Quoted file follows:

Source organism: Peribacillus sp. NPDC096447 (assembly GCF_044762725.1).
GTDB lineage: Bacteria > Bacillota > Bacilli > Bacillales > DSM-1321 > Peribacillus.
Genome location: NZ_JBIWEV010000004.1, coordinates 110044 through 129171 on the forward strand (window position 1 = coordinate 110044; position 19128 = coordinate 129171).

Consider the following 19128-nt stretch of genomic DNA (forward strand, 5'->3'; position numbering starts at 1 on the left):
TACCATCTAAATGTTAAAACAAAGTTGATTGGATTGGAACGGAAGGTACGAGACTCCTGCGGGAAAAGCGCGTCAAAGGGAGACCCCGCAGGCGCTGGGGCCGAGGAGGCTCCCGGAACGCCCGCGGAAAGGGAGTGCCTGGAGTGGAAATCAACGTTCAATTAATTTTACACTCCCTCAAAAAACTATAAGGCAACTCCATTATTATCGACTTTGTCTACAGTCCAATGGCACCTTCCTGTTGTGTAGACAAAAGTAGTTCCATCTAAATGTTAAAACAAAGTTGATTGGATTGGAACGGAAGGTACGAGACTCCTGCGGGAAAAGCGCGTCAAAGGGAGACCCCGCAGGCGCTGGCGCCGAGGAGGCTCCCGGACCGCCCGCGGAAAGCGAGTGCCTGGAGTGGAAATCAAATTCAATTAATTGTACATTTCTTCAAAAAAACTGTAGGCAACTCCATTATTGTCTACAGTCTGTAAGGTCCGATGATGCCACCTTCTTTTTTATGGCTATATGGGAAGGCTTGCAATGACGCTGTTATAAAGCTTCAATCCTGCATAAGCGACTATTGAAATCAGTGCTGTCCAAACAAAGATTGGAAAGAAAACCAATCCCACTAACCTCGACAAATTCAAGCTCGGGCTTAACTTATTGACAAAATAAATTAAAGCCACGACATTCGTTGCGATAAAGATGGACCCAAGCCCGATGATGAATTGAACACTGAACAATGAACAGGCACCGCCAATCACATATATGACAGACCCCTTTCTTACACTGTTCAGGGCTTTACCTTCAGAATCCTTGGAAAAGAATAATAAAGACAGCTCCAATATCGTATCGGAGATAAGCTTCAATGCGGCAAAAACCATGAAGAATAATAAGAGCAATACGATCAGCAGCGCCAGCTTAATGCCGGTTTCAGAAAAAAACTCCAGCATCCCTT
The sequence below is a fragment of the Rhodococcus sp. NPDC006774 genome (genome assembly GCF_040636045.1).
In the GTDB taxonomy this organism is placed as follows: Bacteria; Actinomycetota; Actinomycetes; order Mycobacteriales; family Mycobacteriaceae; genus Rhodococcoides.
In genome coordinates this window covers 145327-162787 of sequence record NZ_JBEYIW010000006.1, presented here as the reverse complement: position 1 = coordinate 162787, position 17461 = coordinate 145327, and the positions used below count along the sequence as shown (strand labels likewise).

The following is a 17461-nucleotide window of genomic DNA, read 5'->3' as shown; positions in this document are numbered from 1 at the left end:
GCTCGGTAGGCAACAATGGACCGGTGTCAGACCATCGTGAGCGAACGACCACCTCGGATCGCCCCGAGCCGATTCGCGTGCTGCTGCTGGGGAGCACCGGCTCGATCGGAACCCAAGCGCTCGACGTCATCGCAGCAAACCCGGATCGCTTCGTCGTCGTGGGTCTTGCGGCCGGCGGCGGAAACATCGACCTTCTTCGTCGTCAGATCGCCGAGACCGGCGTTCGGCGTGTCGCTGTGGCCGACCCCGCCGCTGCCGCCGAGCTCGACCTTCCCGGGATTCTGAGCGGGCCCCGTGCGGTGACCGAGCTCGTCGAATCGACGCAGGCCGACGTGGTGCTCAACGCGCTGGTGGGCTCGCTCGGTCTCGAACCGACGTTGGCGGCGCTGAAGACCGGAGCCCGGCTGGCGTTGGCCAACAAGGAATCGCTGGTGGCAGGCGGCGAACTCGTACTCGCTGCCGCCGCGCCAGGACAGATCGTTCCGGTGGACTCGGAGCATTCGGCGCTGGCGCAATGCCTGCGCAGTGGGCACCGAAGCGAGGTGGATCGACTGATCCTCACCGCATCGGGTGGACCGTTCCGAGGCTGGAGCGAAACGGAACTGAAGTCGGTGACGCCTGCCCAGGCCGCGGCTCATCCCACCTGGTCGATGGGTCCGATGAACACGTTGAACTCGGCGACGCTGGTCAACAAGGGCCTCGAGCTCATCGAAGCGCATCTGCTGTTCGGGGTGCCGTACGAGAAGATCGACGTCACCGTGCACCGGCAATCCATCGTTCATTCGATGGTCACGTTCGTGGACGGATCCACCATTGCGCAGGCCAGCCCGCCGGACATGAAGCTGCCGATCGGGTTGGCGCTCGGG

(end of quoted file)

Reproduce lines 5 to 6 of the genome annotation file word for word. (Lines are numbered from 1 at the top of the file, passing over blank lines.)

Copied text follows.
TACCATCTAAATGTTAAAACAAAGTTGATTGGATTGGAACGGAAGGTACGAGACTCCTGCGGGAAAAGCGCGTCAAAGGGAGACCCCGCAGGCGCTGGGGCCGAGGAGGCTCCCGGAACGCCCGCGGAAAGGGAGTGCCTGGAGTGGAAATCAACGTTCAATTAATTTTACACTCCCTCAAAAAACTATAAGGCAACTCCATTATTATCGACTTTGTCTACAGTCCAATGGCACCTTCCTGTTGTGTAGACAAAAGTAGTTCCATCTAAATGTTAAAACAAAGTTGATTGGATTGGAACGGAAGGTACGAGACTCCTGCGGGAAAAGCGCGTCAAAGGGAGACCCCGCAGGCGCTGGCGCCGAGGAGGCTCCCGGACCGCCCGCGGAAAGCGAGTGCCTGGAGTGGAAATCAAATTCAATTAATTGTACATTTCTTCAAAAAAACTGTAGGCAACTCCATTATTGTCTACAGTCTGTAAGGTCCGATGATGCCACCTTCTTTTTTATGGCTATATGGGAAGGCTTGCAATGACGCTGTTATAAAGCTTCAATCCTGCATAAGCGACTATTGAAATCAGTGCTGTCCAAACAAAGATTGGAAAGAAAACCAATCCCACTAACCTCGACAAATTCAAGCTCGGGCTTAACTTATTGACAAAATAAATTAAAGCCACGACATTCGTTGCGATAAAGATGGACCCAAGCCCGATGATGAATTGAACACTGAACAATGAACAGGCACCGCCAATCACATATATGACAGACCCCTTTCTTACACTGTTCAGGGCTTTACCTTCAGAATCCTTGGAAAAGAATAATAAAGACAGCTCCAATATCGTATCGGAGATAAGCTTCAATGCGGCAAAAACCATGAAGAATAATAAGAGCAATACGATCAGCAGCGCCAGCTTAATGCCGGTTTCAGAAAAAAACTCCAGCATCCCTT
The sequence below is a fragment of the Rhodococcus sp. NPDC006774 genome (genome assembly GCF_040636045.1).